I always wondered what the unspecified ‘Monarch’ was exactly, in Roundhill’s list of known jobs. I had decided that, being a rather common name, it was either shoes, smallgoods or irons. However it turns out it was a line of pea seeds under a long-term client of Roundhill’s; Yates. This advert from the New Zealand Herald, September 1940. Image courtesy of the National Library of New Zealand.
‘Girl Skating’, magazine cover probably for The Mirror, Bernard Roundhill, 1951. Image courtesy of The Museum of New Zealand Te Papa Tongarewa collection, reg no CA000660/001/0005. It’s good to see more items from their extensive collection of Roundhill’s work finally going up online in recent months.
Original design for OAK meat pie packaging, by Bernard Roundhill, 1959. However, it clearly says Butland’s Crest Foods on the artwork. It was likely done just post the Unilever ownership changeover in this year when they expanded the product range. Both Crest and OAK were longstanding clients. However I have no evidence the latter ever made pies. Image courtesy of The Museum of New Zealand Te Papa Tongarewa collection, reg no CA000663/001/0002
Six different soft drink labels created by Roundhill for C.L. Innes & Co in the mid-1950s. Several more are in The Museum of New Zealand Te Papa Tongarewa collection here, including the ‘Jaffajuice’ one.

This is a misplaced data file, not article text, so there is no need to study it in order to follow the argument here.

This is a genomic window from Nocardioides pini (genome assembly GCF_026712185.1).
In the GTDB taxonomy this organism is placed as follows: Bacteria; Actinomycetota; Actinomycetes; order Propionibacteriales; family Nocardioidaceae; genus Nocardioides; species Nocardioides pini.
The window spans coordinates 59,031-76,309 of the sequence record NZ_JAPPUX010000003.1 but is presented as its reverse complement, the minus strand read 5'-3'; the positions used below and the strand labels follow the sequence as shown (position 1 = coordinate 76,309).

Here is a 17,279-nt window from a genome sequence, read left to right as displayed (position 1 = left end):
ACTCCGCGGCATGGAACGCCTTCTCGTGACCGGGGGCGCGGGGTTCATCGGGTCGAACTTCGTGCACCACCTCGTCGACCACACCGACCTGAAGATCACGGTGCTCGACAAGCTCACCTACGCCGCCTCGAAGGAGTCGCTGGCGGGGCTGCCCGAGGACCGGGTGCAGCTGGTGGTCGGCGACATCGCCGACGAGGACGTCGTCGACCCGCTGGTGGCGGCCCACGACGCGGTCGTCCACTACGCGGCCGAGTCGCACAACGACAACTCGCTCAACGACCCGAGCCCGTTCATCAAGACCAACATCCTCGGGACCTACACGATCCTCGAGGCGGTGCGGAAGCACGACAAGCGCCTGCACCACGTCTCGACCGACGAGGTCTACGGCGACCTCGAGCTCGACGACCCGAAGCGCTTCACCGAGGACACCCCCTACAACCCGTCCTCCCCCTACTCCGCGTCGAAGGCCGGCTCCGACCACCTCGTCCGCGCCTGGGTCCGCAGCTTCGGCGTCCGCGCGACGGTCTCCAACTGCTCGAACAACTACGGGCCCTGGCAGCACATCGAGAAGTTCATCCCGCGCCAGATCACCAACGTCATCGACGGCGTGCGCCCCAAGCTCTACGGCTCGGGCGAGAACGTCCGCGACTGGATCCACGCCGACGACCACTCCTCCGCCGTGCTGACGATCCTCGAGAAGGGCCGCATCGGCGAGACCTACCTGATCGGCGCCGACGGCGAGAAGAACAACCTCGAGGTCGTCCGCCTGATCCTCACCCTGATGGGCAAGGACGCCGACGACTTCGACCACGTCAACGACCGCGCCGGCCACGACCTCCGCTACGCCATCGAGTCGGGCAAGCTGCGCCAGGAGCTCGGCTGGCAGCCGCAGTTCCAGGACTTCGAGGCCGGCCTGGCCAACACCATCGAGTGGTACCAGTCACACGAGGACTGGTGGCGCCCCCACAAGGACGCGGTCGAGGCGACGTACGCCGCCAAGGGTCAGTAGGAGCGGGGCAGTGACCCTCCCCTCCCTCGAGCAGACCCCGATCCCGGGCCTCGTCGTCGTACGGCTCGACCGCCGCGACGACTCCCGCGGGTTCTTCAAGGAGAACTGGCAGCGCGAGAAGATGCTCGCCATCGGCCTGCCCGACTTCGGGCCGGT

Nyal’s Figsen laxative display unit, for Frederick Stearns and Co, manufacturing chemist, with a point-of-sale display card from a series probably by Bernard Roundhill. Photo by Clifton Firth, 1950s. Image Courtesy of Sir George Grey Special Collections, Auckland Libraries Heritage Images, ref 34-S502.
A series of Nyal point-of-sale display cards of the early 1950s. A series of them turned up at auction, but whether they were all by Roundhill or some were done by another artist in the series – remains unconfirmed.
A Peter the Pilot album of 1939 by Timaru Milling. It’s said Roundhill created the character and illustrated him, at least to start with; however there is now some debate whether he or Carr, another employee at Coulls Somerville Wilkie, came up with it. Certainly Carr worked on the account in the 1940s through to the 1950s and some of the early Peter Pilot stuff looks like his style more than Roundhill’s – there’s always been a question mark hanging over it. That said, early days and developing skills, I guess.
The Highlander milk can label, with the classic design by Roundhill in his typical dark blue linework, remained in use for decades. I really should have included this with the original article; it is along with the Air New Zealand koru, and the Teachatot box one of the images by him completely ingrained in the consciousness of many Kiwis – and as such one of the consummate iconic works of his large oeuvre.
A card point-of-sale display by Chandler and Co from a series of lithographs done for Palmolive-Colgate products, probably by Roundhill, circa late 1940s-early 1950s. It’s possible Bernard Roundhill worked for Chandler when he moved to Auckland around 1946; he was known to have worked for a now unknown advertising concern for a short time, before striking out on his own. However which business that was exactly has been lost to time.